In applying the invention to specific installations of equipment and for the handling of different kinds of materials, the surrounding conditions must be considered, including the atmosphere of the room especially in ,the immediate vicinity of the rolls. This will have a determining effect upon the metal or metals which may be advantageously used from which to form the electrically continuous conductive surface of the rolls. Thus, for example, if the atmosphere or the condition of the fibrous material is such as to present a sufficient amount of moisture, chemically reactive metals such as aluminum will be readily oxidized or hydrated, and although such action may be extremely superficial and of microscopic thickness, nevertheless the aluminum oxide formed is an effective resistor of the electric current and hence opposes the collation of electrical charges from the surface of the textile and transmission of this to the conducting path to the ground. Consequently, while inert atmospheric and other suitable attendant conditions will permit of any electrically conductive metal being used to form the electrically continuous surface, when chemically reactive conditions are encountered these must be offset, or provided for by using a metal which is sufficiently resistant to them to be compatible with the preservation of the effective reception and conductivity of the static charge from the textile and-to the ground.

I claim:

1. A textile machine having therein elements between which textile material passes, one at least of said elements being a moving element with a deformable surface, and a thin coating of electrically-conducting finely-divided material on said deformable surface, and deformable therewith, said coating of electrically-conducting material contacting with a conducting path through which static electricity can discharge from said coating.

2. A textile machine having therein rolls be- 55 ly-conducting material contacting with a conducting path through which static electricity can discharge from said coating.

3. A textile machine having therein elemen between which textile material passes, one at least of said elements being a moving element with a leather surface, and a thin coating of electrically-conducting finely divided material on said leather surface, and deformable therewith, said coating of electrically-conducting material contacting witha conducting path through which static electricity can discharge from said coating.

4. A textile machine having therein elements between which textile material passes, one at least of said elements being a moving element with a cork-composition surface, and a thin coating of electrically-conducting finely divided material on said cork-composition surface, and deformable therewith, said coating of electricallyconducting material contacting with a conducting path through which static electricity can discharge from said coating.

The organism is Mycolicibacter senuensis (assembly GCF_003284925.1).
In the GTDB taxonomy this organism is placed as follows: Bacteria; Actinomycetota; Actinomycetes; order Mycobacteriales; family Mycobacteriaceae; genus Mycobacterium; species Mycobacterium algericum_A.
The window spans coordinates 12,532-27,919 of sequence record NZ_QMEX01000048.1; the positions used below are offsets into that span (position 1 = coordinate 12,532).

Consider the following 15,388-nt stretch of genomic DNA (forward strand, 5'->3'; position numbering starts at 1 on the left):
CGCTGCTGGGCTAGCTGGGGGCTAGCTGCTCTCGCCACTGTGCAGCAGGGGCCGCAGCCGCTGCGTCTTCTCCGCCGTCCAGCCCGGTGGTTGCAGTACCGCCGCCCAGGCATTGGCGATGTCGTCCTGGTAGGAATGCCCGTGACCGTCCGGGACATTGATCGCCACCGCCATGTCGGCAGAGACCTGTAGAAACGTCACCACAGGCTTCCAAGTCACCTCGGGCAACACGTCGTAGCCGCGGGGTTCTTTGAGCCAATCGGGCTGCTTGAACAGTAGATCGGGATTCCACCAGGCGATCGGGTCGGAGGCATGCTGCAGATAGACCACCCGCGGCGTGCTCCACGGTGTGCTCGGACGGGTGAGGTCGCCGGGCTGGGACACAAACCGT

5. A fiber-drafting machine having therein fiber-drafting elements between which textile material passes. one at least of said elements having a deformable surface, and a thin coating of electrically-conducting finely divided material on said deformable surface, and deformable therewith, said coating of electrically-conducting material contacting with a conducting path through which static electricity can discharge from said coating.

6. A textile machine having therein a frame, rolls between which textile material passes, one of said rolls having a deformable surface, and a thin coating of electrically-conducting finely divided material on said deformable surface, and

deformable therewith, the other of said rolls being a metal roll, and said metal roll and said thin coating being electrically connected to the frame.

'7. A textile machine having therein rolls between which textile material passes, one of said rolls having a deformable surface, and a thin coating of electrically-conducting finely divided material on said deformable surface, and deformable therewith, the other of said rolls being a metal roll, and said metal roll and said thin coating being electrically connected.

8. A textile machine having therein elements between which textile material passes, oneat least of said elements being a moving element with a deformable surface, and a thin coating of finely-divided metal on said deformable surface, and deformable therewith, said coating of finely-divided metal contacting with a conducting path through which static electricity can discharge from said coating.

9. A textile machine having therein elements between which textile material passes, one at least of said elements being a moving element with a deformable surface, and a thin coating of colloidal particles of metal on said deformable surface, and-deformable therewith, said coating of colloidal particles of metal contacting with a conducting path through which static electricity can discharge from said coating.

10. A textile machine having therein elements between which textile material passes, one at least of said elements being a moving element with a deformable surface, and a thin coating of colloidal particles of' relatively non-reactive metal on said deformable surface, and deformable therewith, said coating of colloidal particles of metal contacting with a conducting path through which static electricity can discharge from ,said coating.